Plus, responsive web designs allow you to maintain one single web presence, which means there are lower design costs, and less work needed to keep your webpages up-to-date. Given those advantages, opting for a new business website with responsive web design should be a no-brainer for companies, shouldn't it? Or, is there still a reason to have and maintain a mobile-specific site?

The answers, as always, differ from one company and situation to the next. However, here are a couple of quick guidelines to keep in mind:

Most of the time, a responsive web design is going to be the better choice for a new business website. For all the reasons outlined above, responsive web designs tend to offer more long-term value when it comes to designing a new site. So, if you're starting from scratch, or looking to make a major upgrade, then it's definitely worth asking about responsive capabilities.

However, certain businesses can still benefit from a dedicated mobile site. If creating an entirely new website is out of the question (or out of the budget), then a dedicated mobile site might be the better answer, since re-coding existing sites to make them responsive can be difficult and expensive. Also, if you have the kind of business that gets lots of mobile traffic (that is, if half or more of your visitors come to you via mobile devices), then you might want a separate mobile site with its own set of tools and features.

No matter how you get a mobile web presence, the most important thing is that smartphone and tablet customers are able to reach you online and have your site function correctly. So, if you're having trouble figuring out what answer is right for you, call or e-mail a member of the WebRevelation team today and set up a free consultation.

Posted in : Mobile Websites | 
Tags : mobile website , responsive design


Clean Design: Keeping Your Homepage Free from Clutter

Posted Wed, April 17, 2013 by Julie Short

Client’s often want to cram it with as much content as possible on a website’s homepage. However, the designer is striving to maintain the integrity of the design. In this blog, I'll give you a few ways keep your homepage clean and why it's important to help your clients see the benefits of a clean design. 

More and more people look to search engines to find content, instead of a site's homepage. The search engine takes the user directly to the information they require and can completely bypassing the sites homepage. Obviously, this deep linking seriously reduces the prominence of the homepage. 

Add to this factor the rise of RSS feeds and more people accessing information via mobile devices, and you begin to see the focus shifting from the website homepage towards the individual pages of content. That is not to say homepages are no longer important, they are simply not as important as once they were and so do not justify the level of competition they receive in some organizations.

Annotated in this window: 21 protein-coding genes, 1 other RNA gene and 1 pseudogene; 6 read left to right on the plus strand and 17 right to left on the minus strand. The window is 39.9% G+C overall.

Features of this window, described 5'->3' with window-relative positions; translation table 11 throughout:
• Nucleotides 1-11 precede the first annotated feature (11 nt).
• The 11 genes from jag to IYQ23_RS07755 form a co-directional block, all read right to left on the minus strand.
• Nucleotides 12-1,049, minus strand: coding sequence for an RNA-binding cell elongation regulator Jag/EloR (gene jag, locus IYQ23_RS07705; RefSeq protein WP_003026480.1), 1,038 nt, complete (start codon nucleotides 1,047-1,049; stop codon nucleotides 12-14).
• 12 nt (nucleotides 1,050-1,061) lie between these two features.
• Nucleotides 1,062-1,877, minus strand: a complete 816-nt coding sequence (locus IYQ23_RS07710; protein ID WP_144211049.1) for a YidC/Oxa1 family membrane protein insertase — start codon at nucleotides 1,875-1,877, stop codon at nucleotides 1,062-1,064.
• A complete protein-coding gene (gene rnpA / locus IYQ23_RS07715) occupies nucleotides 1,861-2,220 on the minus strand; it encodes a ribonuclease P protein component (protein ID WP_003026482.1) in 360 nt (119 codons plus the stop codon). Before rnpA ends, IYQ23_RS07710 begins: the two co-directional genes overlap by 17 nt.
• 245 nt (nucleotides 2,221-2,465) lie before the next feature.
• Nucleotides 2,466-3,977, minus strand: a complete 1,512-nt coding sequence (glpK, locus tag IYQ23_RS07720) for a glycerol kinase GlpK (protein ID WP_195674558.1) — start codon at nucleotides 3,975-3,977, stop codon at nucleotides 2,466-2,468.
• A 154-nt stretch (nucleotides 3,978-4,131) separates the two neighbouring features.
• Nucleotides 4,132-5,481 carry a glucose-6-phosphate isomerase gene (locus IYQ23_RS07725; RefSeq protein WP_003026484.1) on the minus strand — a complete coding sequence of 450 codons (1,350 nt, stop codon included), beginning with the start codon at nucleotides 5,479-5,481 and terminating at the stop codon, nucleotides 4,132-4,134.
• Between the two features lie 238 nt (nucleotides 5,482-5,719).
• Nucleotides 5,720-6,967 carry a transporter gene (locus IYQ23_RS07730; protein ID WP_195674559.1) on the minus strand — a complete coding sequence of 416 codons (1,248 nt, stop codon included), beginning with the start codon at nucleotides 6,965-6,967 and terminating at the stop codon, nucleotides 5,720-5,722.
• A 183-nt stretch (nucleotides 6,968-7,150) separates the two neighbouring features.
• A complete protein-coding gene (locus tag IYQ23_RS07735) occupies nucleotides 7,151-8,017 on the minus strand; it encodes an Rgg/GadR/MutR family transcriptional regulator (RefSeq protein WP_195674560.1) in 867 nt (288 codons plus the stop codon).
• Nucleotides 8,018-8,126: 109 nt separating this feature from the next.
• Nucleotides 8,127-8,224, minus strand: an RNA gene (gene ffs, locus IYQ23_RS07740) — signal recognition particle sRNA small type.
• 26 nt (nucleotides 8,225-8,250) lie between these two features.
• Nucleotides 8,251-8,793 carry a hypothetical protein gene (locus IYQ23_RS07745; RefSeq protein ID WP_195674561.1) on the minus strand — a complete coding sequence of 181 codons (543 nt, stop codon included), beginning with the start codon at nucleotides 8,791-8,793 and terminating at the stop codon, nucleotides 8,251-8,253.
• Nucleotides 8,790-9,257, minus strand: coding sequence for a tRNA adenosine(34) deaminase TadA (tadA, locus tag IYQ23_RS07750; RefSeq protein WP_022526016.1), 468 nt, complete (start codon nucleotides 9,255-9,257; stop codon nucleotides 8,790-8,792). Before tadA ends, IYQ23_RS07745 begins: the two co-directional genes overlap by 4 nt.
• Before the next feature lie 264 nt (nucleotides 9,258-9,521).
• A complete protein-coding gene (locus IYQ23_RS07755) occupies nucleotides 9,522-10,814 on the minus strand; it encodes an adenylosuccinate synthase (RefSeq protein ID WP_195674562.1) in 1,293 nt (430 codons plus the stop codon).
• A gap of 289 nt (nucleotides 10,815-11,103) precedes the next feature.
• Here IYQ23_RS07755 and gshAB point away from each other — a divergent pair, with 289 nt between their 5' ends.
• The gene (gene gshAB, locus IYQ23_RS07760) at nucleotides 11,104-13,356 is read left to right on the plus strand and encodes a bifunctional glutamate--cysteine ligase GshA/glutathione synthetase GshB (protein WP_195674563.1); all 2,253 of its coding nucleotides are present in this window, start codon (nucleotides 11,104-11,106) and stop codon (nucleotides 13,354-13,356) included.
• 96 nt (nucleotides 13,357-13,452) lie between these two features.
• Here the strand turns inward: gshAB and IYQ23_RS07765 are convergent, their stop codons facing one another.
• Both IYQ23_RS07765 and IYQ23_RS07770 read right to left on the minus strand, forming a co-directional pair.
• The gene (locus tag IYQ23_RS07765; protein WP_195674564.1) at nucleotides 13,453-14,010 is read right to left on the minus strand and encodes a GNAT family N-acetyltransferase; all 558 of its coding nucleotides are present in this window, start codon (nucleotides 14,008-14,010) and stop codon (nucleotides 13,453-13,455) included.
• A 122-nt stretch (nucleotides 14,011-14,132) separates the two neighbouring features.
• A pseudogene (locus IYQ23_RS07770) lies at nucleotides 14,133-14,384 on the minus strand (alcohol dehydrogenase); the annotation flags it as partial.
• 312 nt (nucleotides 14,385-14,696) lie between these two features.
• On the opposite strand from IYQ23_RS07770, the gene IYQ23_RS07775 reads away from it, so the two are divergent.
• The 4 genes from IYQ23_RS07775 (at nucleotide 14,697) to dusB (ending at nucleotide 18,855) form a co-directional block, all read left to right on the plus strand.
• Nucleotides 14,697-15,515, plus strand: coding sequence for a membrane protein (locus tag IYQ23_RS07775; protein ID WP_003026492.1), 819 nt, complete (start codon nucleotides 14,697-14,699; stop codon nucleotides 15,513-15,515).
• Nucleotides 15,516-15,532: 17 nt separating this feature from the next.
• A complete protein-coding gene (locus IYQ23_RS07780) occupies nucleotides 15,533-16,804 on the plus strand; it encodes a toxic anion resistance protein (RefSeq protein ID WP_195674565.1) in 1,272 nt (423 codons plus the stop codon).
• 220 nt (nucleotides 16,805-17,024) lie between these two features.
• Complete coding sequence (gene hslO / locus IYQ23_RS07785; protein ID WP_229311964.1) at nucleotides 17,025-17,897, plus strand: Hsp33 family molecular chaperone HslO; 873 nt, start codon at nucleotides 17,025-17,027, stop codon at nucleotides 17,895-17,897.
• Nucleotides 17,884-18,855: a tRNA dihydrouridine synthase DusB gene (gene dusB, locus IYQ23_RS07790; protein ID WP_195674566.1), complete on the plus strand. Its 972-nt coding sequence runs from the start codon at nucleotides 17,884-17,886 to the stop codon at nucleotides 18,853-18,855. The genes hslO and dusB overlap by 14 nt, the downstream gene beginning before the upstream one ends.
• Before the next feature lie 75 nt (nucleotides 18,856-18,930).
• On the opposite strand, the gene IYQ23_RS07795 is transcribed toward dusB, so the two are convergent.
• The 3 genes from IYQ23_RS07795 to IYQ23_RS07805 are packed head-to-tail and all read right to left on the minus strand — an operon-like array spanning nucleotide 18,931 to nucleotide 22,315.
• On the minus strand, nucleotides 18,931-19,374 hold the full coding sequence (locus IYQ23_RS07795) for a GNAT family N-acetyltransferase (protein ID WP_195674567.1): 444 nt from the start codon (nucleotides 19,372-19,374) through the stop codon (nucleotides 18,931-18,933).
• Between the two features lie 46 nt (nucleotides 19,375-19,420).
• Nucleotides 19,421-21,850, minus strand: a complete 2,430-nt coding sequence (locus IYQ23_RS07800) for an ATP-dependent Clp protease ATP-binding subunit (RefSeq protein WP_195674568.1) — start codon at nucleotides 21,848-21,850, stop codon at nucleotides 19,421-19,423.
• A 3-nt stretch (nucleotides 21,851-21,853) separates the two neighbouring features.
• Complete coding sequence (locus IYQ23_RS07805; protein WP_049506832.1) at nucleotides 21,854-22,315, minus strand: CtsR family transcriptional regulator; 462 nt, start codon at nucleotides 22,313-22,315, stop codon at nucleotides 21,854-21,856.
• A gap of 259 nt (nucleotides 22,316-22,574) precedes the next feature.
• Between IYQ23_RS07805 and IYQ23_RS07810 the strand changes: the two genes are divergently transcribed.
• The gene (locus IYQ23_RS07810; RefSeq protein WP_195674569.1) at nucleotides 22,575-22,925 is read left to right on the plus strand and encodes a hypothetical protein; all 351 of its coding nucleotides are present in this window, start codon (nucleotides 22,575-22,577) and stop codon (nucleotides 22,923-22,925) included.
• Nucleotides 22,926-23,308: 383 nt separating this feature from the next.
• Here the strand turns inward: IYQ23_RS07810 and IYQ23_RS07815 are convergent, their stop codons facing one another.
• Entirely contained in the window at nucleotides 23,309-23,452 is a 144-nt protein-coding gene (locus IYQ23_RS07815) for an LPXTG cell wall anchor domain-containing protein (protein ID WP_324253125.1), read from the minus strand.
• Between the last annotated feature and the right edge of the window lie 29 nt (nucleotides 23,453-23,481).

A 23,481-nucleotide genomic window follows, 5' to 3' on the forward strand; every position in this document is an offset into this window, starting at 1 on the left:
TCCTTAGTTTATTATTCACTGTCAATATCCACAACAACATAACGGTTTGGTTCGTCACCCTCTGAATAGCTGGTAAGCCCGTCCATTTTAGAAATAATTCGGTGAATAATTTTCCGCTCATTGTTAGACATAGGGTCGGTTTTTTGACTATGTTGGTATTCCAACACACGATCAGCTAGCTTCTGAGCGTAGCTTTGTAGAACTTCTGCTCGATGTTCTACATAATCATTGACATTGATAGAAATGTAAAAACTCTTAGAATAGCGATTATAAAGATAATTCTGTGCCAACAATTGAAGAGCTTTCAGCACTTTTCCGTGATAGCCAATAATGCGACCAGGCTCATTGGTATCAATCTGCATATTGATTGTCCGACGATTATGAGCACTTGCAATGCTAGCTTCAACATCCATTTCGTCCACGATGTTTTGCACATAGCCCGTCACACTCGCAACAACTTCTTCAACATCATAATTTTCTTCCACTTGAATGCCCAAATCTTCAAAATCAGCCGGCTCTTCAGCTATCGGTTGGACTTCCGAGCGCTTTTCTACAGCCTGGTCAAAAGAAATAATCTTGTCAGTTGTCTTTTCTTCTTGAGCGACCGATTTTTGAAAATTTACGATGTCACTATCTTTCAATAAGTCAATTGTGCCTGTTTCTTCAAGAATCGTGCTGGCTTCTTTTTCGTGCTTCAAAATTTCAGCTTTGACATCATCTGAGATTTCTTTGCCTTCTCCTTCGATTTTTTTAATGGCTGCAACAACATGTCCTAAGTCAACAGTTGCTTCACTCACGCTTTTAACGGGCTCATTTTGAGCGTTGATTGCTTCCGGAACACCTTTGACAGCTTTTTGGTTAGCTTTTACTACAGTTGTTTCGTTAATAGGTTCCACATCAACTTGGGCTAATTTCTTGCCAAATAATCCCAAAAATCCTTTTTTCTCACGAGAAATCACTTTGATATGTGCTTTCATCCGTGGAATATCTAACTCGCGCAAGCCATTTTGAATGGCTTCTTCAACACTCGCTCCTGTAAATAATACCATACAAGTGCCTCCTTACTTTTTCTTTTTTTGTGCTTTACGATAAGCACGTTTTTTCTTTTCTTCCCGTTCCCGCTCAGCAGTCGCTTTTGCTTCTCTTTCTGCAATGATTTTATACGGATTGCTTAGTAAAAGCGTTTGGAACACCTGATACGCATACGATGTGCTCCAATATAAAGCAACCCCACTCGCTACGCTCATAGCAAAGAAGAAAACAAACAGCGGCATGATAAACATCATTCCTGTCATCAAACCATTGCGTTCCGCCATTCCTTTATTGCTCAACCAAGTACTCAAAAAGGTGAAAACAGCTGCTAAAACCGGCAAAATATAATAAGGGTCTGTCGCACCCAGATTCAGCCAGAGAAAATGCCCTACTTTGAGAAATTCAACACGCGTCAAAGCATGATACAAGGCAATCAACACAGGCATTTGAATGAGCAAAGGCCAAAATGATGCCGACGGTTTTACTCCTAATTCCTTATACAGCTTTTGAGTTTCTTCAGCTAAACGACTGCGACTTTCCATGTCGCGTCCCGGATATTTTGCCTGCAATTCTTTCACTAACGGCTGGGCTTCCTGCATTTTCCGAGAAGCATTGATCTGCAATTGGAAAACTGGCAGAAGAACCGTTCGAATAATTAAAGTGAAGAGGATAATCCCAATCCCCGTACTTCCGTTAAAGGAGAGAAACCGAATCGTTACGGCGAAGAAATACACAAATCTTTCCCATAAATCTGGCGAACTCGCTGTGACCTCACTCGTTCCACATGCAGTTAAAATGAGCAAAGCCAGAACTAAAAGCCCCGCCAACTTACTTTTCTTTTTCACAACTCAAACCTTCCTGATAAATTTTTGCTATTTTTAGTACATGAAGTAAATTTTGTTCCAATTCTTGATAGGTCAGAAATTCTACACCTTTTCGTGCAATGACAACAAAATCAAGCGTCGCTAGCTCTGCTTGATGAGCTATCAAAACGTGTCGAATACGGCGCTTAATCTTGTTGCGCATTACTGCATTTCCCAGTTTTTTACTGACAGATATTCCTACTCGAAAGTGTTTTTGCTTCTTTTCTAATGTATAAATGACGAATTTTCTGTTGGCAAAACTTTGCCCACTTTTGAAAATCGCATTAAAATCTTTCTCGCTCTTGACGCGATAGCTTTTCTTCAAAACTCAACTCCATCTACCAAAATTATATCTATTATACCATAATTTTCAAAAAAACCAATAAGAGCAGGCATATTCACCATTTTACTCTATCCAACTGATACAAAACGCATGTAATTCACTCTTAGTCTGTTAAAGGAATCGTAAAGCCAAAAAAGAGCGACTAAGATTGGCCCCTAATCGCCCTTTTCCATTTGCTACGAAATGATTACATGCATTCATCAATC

Don’t rush the homepage
By starting with standard textual pages, which makes up the majority of the site, you get to set the design style before it gets diluted by the land grab for homepage real estate. Once the client is on board with the design they will perceive it as being more important and so are less likely to allow it to be railroaded by content demands.

A homepage should reflect the sites content at the highest level and signpost the user to key content deeper in the site. In the majority of projects I work on the client hasn’t finalized all of the content in the initial design stage. It is hard to create an effective homepage until you have a full understanding of what content it is meant to signpost and represent.

Communicating the importance of white space
In the case of homepage design the heart of the conflict between designer and client is often a perception of the importance of white space. Every designer knows that white space is a fundamental tool of good design, but designers often won't express why whitespace is necessary in a way the client can associate with. 

Or in other words; the more you add, the less importance anything has. Designers sometimes sell white space on the basis that it looks better. Instead sell it on the basis that every item you add to the page detracts from the main message. 

You might want to suggest that a user has 10 points worth of attention they can give to the homepage. Every “module of content” added to the homepage takes a minimum of 1 point. More points should be assigned to more important elements. This approach will quickly show that the more you add to a page, the more likely important elements are going to get lost in the crowd. Use this as a method to focus the clients mind on what is important.